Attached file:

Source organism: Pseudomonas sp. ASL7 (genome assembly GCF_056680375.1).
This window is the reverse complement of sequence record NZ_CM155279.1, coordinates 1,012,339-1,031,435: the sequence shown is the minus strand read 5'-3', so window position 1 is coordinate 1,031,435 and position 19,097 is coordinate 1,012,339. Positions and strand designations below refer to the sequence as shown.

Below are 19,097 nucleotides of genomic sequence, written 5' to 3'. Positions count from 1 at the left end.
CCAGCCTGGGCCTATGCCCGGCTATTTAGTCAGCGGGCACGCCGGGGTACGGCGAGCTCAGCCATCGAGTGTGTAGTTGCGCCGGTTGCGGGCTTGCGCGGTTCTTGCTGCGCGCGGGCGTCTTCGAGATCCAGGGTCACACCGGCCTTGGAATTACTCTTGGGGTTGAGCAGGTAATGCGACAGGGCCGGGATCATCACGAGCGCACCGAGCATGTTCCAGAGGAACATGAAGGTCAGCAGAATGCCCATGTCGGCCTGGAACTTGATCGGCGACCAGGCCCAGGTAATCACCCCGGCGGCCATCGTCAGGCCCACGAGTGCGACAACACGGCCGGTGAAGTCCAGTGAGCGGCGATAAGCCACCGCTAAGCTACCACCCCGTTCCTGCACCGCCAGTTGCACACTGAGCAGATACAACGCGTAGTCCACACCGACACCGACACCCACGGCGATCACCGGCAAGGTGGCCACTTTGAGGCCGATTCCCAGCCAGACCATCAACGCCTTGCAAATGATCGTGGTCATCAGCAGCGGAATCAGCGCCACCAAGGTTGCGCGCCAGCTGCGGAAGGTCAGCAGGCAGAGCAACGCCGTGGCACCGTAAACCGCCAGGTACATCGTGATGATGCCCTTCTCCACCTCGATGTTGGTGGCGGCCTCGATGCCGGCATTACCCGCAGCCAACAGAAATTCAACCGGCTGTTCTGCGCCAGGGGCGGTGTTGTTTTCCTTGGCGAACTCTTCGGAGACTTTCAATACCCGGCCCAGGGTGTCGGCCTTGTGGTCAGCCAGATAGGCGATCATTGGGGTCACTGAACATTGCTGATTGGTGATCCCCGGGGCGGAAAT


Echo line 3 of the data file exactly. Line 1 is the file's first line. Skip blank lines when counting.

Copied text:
Below are 19,097 nucleotides of genomic sequence, written 5' to 3'. Positions count from 1 at the left end.